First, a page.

Travis Airman saves life of local motorist

  • Published
  • By Senior Airman Christian Conrad
  • 60th Air Mobility Wing Public Affairs

TRAVIS AIR FORCE BASE, Calif. – The lack of streetlights only made it worse.

Senior Airman Max Brunwasser, 660th Aircraft Maintenance Squadron communications/navigation journeyman, was on his way to work in the early hours of Sept. 8, straddling the dark, winding narrows of Highway 113 in his Subaru Legacy.

That morning, the wind was strong. Brunwasser could hear it battering against the thin pane of his driver-side window and his steering became erratic as he fought to compensate against the violent gusts that swirled around him.

SCREEEEEEEEEE!

Suddenly, the car ahead of Brunwasser lost control atop the road’s rough surface, flipping over and into the irrigation canal that ran adjacent to the highway.

“I immediately veered off to the shoulder,” Brunwasser said. “My one thought was, ‘I need to make sure everyone’s okay.’ I sprinted over and jumped in.”

The water reached up to his waist. Even in the dense, weathered fabric of his military uniform, Brunwasser felt the cold rush of water reach up his nerves, stealing his breath for a moment while he waded closer to the vehicle, his heart racing all the while.

“The car was upside down, so I figured there might’ve been a risk of drowning,” Brunwasser said. “I got closer and I was right—the driver was in probably a good three or four feet of water.”

The driver was unresponsive to Brunwasser’s offers for aid as the vehicle was filling with water by the minute.

“I needed to get her out of her seatbelt—out of her seat,” said Brunwasser, a three-year veteran of the Air Force. “I was able to free her, but she was still disoriented, maybe even in shock. I kept asking her ‘Is there anyone else inside,’ but I wasn’t able to get a response. I went back into the canal, but didn’t find anyone. By the time I got back to her after all my searching, she was back to talking.”

It was the thought of others that initially compelled Brunwasser’s line of questioning.

“Even though I checked, I wanted to make sure,” Brunwasser said. “’Was there anyone else,’ I asked. ‘Were you the only one?’ They were the type of questions you hoped only had one answer.”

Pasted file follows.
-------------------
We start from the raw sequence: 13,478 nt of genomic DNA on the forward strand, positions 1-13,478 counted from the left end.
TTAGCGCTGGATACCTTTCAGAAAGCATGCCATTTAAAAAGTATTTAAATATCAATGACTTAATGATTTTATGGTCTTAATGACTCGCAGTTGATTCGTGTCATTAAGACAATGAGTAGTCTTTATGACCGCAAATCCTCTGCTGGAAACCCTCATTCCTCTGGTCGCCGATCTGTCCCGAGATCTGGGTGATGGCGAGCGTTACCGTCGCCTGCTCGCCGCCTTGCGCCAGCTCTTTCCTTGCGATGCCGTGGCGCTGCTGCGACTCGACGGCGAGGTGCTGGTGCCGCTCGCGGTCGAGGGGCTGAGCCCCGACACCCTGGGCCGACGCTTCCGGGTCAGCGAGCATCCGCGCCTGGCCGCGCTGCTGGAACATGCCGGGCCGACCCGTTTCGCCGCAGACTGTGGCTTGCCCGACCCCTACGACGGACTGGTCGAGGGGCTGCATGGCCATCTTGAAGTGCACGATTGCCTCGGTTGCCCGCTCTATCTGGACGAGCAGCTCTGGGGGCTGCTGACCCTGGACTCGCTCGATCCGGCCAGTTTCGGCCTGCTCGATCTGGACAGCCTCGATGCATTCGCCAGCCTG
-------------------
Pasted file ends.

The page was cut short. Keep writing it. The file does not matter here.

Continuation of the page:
Thankfully, Brunwasser hoped right. “No” and “yes,” respectively, were her answers, though she was limited in her ability to speak English.

“I know some Spanish, but it’s not something I’m about to write on a resume,” Brunwasser laughed. “I tried my best, and between her best and mine, we were able to reach an understanding. It eventually came in handy.”

Soon enough, first responders showed up after a concerned passerby reported the accident.

“I translated for the first responders and we were able to get the driver the medical attention she needed,” Brunwasser said.

True to his work ethic, Brunwasser still showed up to his shift that morning, said Tech Sgt. Michelangelo Cortez, 660th Aircraft Maintenance Squadron communications/navigation noncommissioned officer in charge.

It’s true to the Airman he is, Cortez said.

“Leave it to Brunwasser to save a life and still show up for morning roll-call,” Cortez chuckled. “The morning he came in, we were like, ‘Holy crap, are you okay,’ but he just kind of brushed it off. To him, it’s always what he can give, never what he can get.”

Brunwasser, he explained, wasn’t outside his normal tendencies when he pulled over that morning.

“Even on the flight line, it’s always (Brunwasser) who’s saying, ‘How can I help,’ ‘What else is needed,” Cortez said. “Hearing about this was just more confirmation that he’s a stand-up Airman—someone other junior enlisted and… even other members of the force can look to for inspiration.”

But for Brunwasser, what he did wasn’t necessarily heroic, but something ingrained into the ethos all military members subscribe to—a concern for others.

“Put any other Airman in the position I was in, and the same thing would’ve happened,” said Brunwasser, who last month was given a line number for staff sergeant, his next rank. “It’s less a testament to who I am as a person, and more about the culture we foster in the Air Force.”

Now on his way to work, Brunwasser still passes the irrigation canal that he jumped in those weeks ago. He takes stock in his good fortune—that he was there and able to help save his fellow motorist.